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article imageAlbertans warned: Do not flush goldfish down the toilet

By Karen Graham     Jun 25, 2015 in Environment
Thoughtless people in Alberta, Canada have created an environmental problem by flushing unwanted goldfish down their toilets. The invasive species has managed to survive and reproduce, some getting quite large.
According to the, goldfish the size of "dinner plates" are showing up in Alberta's waterways, and this has prompted the province to launch its "Don't Let It Loose" awareness campaign.
The "Don't let it Loose" campaign was kicked off on March 13, 2015 and targeted several aquatic invasive species, including Zebra mussels, Asian carp and a number of other non-native flora and fauna that pose a significant risk to the economy, environment, or human health.
Invasive species are encroaching on ecosystems all over the world.
In Australia  pet aquarium fish a...
Invasive species are encroaching on ecosystems all over the world. In Australia, pet aquarium fish are being dumped in rivers where they damage unique local ecosystems by growing up to twenty times their regular size.
The province is asking people to refrain from dumping pet goldfish into waterways and sewers. They point out that goldfish are an aquatic invasive species (AIS). The goldfish have been turning up in lakes from Lethbridge to Fort McMurray, as well as in sewage treatment plants.
The  Government of Alberta created the AIS Program  which focuses on the prevention and management o...
The Government of Alberta created the AIS Program, which focuses on the prevention and management of these species.
Alberta Emerald Foundation
"It's quite a surprise how large we're finding them and the sheer number," the CBC quoted Kate Wilson, aquatic invasive species coordinator at Alberta Environment and Parks, as saying.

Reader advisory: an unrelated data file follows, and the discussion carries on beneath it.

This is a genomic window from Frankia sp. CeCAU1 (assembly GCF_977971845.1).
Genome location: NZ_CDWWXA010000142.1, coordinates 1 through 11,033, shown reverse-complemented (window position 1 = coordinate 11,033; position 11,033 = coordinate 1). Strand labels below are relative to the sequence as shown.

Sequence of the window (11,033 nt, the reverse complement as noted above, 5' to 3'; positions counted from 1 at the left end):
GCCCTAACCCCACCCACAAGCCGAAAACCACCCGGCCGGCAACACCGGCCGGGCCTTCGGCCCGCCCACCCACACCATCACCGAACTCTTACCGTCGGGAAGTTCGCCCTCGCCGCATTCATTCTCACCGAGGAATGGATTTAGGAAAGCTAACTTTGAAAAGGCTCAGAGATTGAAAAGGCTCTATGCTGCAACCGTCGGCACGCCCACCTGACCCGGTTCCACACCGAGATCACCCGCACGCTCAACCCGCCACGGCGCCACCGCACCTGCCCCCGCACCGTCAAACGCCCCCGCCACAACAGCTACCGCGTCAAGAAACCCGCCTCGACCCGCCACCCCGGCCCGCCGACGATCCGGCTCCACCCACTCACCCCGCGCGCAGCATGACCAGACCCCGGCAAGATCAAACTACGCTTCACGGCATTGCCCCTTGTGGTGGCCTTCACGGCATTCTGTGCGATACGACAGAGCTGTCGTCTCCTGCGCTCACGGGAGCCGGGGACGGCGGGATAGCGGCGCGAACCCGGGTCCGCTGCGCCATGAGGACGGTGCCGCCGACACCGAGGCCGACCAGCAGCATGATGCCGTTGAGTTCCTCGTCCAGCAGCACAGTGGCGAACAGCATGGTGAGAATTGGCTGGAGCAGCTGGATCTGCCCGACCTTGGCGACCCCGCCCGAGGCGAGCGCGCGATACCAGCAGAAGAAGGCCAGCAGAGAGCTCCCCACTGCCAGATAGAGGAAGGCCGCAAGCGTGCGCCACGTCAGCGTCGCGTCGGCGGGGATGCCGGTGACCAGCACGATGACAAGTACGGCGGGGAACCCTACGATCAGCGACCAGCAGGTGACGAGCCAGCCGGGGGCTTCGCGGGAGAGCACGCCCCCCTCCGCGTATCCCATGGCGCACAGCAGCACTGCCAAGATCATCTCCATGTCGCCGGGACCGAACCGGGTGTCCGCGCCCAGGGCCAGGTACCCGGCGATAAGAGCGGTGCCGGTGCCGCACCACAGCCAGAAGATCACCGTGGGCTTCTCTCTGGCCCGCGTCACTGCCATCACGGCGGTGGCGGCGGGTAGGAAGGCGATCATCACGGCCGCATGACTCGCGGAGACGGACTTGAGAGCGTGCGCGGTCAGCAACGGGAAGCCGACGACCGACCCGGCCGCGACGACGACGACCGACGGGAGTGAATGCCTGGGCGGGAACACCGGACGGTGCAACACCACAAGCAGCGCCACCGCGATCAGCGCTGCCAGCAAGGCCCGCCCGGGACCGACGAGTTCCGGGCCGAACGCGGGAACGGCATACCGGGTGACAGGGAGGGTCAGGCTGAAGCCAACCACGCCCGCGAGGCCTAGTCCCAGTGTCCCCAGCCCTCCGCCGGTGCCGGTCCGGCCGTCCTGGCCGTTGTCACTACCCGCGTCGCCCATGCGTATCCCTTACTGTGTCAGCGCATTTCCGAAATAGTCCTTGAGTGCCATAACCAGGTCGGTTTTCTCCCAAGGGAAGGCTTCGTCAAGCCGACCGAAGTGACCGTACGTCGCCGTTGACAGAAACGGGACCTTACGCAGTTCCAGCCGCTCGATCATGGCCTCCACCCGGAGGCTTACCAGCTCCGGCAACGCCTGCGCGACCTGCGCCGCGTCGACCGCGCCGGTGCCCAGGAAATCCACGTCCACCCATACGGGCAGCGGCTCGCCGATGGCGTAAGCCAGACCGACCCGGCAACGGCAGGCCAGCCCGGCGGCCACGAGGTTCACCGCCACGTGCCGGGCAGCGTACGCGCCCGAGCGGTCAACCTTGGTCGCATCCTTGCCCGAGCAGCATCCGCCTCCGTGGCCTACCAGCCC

Not long ago, the municipality of Wood Buffalo pulled 40 goldfish from a stormwater pond. "That's really scary because it means they're reproducing in the wild, they are getting quite large and they are surviving the winters that far north," said Wilson.
The awareness campaign will target the pet trade, pet stores, businesses supplying ponds and aquariums, Asian markets selling live fish and spiritual groups releasing captured animals into the wild in the spirit of good karma, said Wilson. The practice, known as "mercy releases," has gone on for centuries.
The public needs some education on the potential risks and environmental harm caused by releasing goldfish into the wild. Not only do they compete with native fish for food, but they also can carry parasites and diseases that will get into the water systems, creating a health hazard.
Wilson suggests goldfish should be buried or thrown into the trash when they die. Actually, burying is the best thing to do, and its is environmentally friendly. But even more important is the dangers of throwing live aquarium fish into lakes and other waterways. This creates a very serious problem.
A fisherman caught 20 Prussian carp while fishing the Bow River in Alberta. Knowing they are an inva...
A fisherman caught 20 Prussian carp while fishing the Bow River in Alberta. Knowing they are an invasive species, turned them over to provincial biologists for study.
We all are reminded of the Asian carp invasion in many of North America's waterways, as well as zebra mussels, and Asian snakeheads, to name just a few AIS. Wilson also mentioned another invasive species, the Prussian carp, spotted in the Bow, Rosebud, Red Deer and South Saskatchewan rivers.
Wilson says Alberta is the only province to report the Prussian carp in its waterways. "Something weird is happening," she said. "It could be a group of people from somewhere else who are used to fishing for this kind of species which intentionally introduced them, which is highly illegal."
More about Alberta Canada, Goldfish, large as dinner plates, Invasive species, Sewers
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